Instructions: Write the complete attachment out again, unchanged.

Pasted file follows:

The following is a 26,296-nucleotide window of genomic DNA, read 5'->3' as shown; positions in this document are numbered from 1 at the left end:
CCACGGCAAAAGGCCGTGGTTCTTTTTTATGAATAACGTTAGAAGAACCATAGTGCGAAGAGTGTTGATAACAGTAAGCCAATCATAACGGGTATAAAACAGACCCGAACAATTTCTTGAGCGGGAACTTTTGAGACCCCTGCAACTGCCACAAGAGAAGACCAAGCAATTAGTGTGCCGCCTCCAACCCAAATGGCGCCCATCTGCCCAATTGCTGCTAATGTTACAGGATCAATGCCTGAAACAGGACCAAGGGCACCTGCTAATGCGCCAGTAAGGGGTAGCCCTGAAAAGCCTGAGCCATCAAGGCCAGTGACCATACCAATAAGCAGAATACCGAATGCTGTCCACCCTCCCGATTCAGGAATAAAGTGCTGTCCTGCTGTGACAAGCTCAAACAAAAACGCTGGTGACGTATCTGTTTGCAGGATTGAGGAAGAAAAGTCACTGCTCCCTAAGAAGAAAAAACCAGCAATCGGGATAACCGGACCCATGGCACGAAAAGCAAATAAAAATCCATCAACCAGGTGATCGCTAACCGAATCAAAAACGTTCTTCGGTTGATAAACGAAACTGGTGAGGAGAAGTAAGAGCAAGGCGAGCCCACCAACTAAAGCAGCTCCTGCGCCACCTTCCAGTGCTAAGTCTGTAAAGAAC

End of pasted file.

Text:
The following is a 26,296-nucleotide window of genomic DNA, read 5'->3' as shown; positions in this document are numbered from 1 at the left end:
CCACGGCAAAAGGCCGTGGTTCTTTTTTATGAATAACGTTAGAAGAACCATAGTGCGAAGAGTGTTGATAACAGTAAGCCAATCATAACGGGTATAAAACAGACCCGAACAATTTCTTGAGCGGGAACTTTTGAGACCCCTGCAACTGCCACAAGAGAAGACCAAGCAATTAGTGTGCCGCCTCCAACCCAAATGGCGCCCATCTGCCCAATTGCTGCTAATGTTACAGGATCAATGCCTGAAACAGGACCAAGGGCACCTGCTAATGCGCCAGTAAGGGGTAGCCCTGAAAAGCCTGAGCCATCAAGGCCAGTGACCATACCAATAAGCAGAATACCGAATGCTGTCCACCCTCCCGATTCAGGAATAAAGTGCTGTCCTGCTGTGACAAGCTCAAACAAAAACGCTGGTGACGTATCTGTTTGCAGGATTGAGGAAGAAAAGTCACTGCTCCCTAAGAAGAAAAAACCAGCAATCGGGATAACCGGACCCATGGCACGAAAAGCAAATAAAAATCCATCAACCAGGTGATCGCTAACCGAATCAAAAACGTTCTTCGGTTGATAAACGAAACTGGTGAGGAGAAGTAAGAGCAAGGCGAGCCCACCAACTAAAGCAGCTCCTGCGCCACCTTCCAGTGCTAAGTCTGTAAAGAAC